Nobel prize for African environmentalist

 
Last Updated: Saturday 04 July 2015

Maathai is unrelenting activis Wangari Maathai, Kenya's popular environmental activist who is also the country's deputy environment minister, has won the Nobel Peace Prize for fighting poverty by trying to save Africa's shrinking forests. She is the first African woman to be honoured thus. This is also the first Nobel prize given to an environmentalist, marking a new interpretation of Swedish philanthropist Alfred Nobel's will, on the basis of which the prize was constituted.

Despite criticism for digressing from the theme of 'peace' by giving the prize to an environmentalist, the Nobel Committee stood by its decision. "Peace on earth depends on our ability to secure our living environment. We have emphasised the environment, democracy building and human rights and especially women's rights. We have added a new dimension to the concept of peace," said Ole Danbolt Mjoes, the committee's head.

Maathai, 64, is a zoology professor who launched the Green Belt Movement in Kenya. She became famous globally when she opposed government-backed deforestation in her country in the late 1980s and 1990s. Her group comprised mostly women, who planted millions of trees across Africa to fight deforestation-induced poverty. They also worked for family planning and nutrition and fought corruption.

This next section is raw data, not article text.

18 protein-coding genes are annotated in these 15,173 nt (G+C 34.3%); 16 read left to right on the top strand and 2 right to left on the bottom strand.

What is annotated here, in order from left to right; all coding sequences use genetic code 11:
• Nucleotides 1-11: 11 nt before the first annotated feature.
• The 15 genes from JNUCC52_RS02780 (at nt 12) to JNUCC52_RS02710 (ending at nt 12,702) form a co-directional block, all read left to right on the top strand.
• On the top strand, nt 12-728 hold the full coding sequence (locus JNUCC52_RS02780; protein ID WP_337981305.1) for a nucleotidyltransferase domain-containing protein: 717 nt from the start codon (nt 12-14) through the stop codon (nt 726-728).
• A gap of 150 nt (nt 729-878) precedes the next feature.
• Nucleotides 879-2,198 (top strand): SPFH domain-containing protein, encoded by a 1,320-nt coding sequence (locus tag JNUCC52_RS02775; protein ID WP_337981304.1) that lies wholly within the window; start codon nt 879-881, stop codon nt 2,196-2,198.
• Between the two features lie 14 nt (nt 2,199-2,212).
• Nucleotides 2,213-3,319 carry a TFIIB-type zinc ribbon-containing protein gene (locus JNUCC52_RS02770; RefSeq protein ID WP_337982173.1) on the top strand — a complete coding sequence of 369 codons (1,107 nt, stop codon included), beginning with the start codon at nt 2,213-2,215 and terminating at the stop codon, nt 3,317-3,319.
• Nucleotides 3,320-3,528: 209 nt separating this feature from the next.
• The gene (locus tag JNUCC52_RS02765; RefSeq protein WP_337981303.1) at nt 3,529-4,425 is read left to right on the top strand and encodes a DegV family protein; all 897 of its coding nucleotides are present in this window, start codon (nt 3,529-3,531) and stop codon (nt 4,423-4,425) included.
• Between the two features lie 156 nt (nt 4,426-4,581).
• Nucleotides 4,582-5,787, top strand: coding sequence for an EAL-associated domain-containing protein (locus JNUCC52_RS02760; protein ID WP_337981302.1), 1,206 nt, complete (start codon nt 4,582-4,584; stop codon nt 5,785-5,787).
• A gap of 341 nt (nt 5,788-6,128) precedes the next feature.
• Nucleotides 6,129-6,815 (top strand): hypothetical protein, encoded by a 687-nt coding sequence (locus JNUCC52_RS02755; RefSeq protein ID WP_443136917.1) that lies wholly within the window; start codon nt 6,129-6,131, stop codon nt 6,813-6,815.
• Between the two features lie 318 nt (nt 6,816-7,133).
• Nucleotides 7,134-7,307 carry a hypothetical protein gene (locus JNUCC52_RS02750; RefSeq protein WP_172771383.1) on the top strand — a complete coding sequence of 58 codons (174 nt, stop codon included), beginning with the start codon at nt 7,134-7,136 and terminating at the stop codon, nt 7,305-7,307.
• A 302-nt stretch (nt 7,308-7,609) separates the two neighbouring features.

Maathai was delighted at the honour bestowed upon her by the West. "It cannot get any better than this -- maybe in heaven," she said. But she evidently did not get carried away. Shortly after the prize was announced, Maathai reiterated her claim that the hiv virus was a biological weapon created by some western power to get rid of people belonging to certain races. "Some say aids came from monkeys, and I doubt that because we have been living with monkeys (since) time immemorial...Us black people are dying more than any other people in this planet... It's true that there are some people who create agents to wipe out other people. If there were no such people, we could have not have invaded Iraq...In fact it (the hiv virus) is created by a scientist for biological warfare," she told the media. The prize will be presented to her in Oslo on December 10, 2004.

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